"The more you praise and celebrate your life, the more there is in life to celebrate." — Oprah Winfrey
My long-time friend, Peter Sauriol, once told me the story of when he received his Associate’s Degree from Springfield Technical Community College. When his grandmother heard the news she asked him when the graduation party would be, and when she learned that he wasn’t planning on having a party she insisted on it, saying:
“It’s important to celebrate not only the big things, but the small things too, every opportunity that we get.”
He knew right away that she was right. Accomplishing anything of value will only truly have the value that we ascribe to it, so he took her advice and had a graduation party. He later told me that it comes with the added benefit of getting extra money!
When I was a student at Salem State University I took a class called The Philosophy of Happiness. The professor, Dr. Michael Mulnix, was a dynamic teacher, and one day he spoke of a topic that stuck me so much that I wanted to try and disprove it. He said that people tend to be disappointed by things that they are looking forward to because they imagine the wrong event, so when the event finally arrives it tends to not match up with their anticipated expectations.
As an example, he told us that, compared to our expectations, graduation day will be a disappointment. All the hard work we did as undergrad students leads up to a day where we sit for hours listening to long-winded speeches, and then wait in line to get a piece of paper as a certificate of attendance. Not exactly the fireworks we imagine!
I decided that I wanted to combat disappointment by going into graduation day with other plans—bigger plan—so that when I looked back on the day I’d remember them all and be amazed that they all fit together on that one special day when I finally receive a college degree. After all, it was a big deal that I was receiving a Bachelors Degree. Not only was I getting it eleven years later than originally anticipated, but I was also the first on both my mother’s and father’s side of the family to receive a college education. Receiving the degree was a special honor not to be taken lightly, so I went into that day with big plans and an open mind.
I started the day at 5:00am by running a 5k in Elm Park in Worcester, MA. It didn’t matter that no one else was running it with me, because it enabled me to be both first and last. Then I made the drive to Salem, but along the way I stopped for gas at the Natick rest stop where I met Derrick, a truck driver who was abandoning his truck so he could fly back home to Georgia to attend his daughter’s graduation. Only thing was, he needed a ride to the airport. I was abundantly early for my own graduation so I happily drove him to Logan. After dropping him off at the airport I made it to Salem to meet up with my friend Andy Lightning for breakfast at Red’s—my favorite Salem diner—where we enjoyed a riveting breakfast and a delicious conversation. After breakfast I met up with my friend Alison and we took a stroll through downtown before I finally headed over to the university where I participated in the graduation ceremony. The highlight of the day, though, was later that afternoon when I jumped out of an airplane over Smithfield, RI. I was still wearing the suit I wore to graduation and it was just such a thrill! After landing I headed to my hometown of Palmer where I presented a performance if my new show It’s A Magical Life at the Palmer Historical and Cultural Center. To cap off the day I had dinner at The Ninety Nine Restaurant then called it a day.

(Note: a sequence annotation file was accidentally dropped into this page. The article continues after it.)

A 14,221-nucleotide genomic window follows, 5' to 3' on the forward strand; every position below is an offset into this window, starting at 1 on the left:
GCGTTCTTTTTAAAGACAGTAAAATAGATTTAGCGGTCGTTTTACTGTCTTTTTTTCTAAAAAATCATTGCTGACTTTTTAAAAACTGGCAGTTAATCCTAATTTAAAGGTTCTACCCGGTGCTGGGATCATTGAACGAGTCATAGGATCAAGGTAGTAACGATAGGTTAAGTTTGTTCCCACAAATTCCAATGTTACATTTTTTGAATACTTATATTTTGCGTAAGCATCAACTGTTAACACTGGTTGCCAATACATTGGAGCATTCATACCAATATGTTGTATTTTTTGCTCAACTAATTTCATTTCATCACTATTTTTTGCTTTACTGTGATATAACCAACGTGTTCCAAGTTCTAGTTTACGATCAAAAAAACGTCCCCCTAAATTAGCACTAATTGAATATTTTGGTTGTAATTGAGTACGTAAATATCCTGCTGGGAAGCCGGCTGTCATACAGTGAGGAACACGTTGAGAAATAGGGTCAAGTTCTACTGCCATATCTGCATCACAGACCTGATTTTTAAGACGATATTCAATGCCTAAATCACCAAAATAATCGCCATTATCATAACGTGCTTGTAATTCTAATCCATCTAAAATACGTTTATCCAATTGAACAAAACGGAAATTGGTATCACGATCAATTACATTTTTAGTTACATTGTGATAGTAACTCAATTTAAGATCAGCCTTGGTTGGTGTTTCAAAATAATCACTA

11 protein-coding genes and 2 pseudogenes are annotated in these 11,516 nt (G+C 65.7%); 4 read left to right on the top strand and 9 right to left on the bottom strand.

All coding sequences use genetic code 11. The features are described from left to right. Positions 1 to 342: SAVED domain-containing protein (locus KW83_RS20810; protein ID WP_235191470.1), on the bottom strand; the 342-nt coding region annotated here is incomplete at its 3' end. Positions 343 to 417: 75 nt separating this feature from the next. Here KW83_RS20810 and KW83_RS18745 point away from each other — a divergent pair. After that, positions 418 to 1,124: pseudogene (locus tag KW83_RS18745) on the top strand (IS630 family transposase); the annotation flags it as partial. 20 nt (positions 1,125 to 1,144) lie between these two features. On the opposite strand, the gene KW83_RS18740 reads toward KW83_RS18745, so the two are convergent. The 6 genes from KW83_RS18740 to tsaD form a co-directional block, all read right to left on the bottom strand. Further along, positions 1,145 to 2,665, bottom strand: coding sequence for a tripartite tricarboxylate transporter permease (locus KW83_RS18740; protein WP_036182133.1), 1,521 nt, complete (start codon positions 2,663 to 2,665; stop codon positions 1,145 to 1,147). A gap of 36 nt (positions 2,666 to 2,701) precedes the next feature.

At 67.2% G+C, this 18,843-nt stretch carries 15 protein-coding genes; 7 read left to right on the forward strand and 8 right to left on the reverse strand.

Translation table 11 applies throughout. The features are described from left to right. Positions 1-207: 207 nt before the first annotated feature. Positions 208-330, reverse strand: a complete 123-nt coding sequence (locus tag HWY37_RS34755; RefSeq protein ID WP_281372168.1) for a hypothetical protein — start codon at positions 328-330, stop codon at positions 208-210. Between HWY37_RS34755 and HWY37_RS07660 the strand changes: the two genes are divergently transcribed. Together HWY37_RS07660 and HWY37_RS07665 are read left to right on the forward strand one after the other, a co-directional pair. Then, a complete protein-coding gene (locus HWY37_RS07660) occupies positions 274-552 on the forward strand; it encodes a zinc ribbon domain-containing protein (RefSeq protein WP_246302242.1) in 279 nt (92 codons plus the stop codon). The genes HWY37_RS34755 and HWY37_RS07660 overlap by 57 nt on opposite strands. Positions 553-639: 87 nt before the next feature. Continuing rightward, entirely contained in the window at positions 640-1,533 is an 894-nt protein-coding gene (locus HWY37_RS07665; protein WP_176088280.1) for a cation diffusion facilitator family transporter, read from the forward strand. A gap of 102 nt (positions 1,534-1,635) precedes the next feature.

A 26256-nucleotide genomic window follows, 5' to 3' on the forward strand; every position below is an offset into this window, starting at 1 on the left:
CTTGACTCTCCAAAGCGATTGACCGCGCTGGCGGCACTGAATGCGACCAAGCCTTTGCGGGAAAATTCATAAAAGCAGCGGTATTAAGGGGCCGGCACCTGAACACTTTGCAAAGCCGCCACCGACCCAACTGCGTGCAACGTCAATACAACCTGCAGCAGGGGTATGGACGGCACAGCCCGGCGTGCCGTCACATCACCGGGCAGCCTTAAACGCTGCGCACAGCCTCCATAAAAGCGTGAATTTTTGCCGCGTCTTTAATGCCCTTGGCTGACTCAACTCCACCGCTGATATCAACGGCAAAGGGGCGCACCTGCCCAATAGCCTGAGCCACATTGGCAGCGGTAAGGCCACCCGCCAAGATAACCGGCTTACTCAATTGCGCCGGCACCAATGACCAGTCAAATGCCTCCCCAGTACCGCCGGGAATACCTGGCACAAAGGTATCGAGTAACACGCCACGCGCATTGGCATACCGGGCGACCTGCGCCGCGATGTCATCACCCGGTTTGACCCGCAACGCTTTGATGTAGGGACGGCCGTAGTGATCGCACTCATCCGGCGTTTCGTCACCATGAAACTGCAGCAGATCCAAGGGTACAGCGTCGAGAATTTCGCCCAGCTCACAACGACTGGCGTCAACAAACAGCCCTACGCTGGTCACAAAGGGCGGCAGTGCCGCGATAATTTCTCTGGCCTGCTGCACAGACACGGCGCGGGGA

In all, my graduation day was most certainly a day that exceeded all expectations. But it was only such a bug celebration because I made it so. I decided to celebrate the day in a way that would make that special day truly memorable. The Magic Word Celebrate reminds us that no matter how big or small the occasion, just being alive is reason enough to celebrate.
What can you do today to honor every moment for the celebration that life is? What can you do today so that you don’t just go through the motions of life, but rather become are truly grateful for the opportunity to be here?
Jonas Cain is an instructional designer, facilitator of fascination, and purveyor of positivity—helping to initiate and manage positive change for individual, team, and community growth.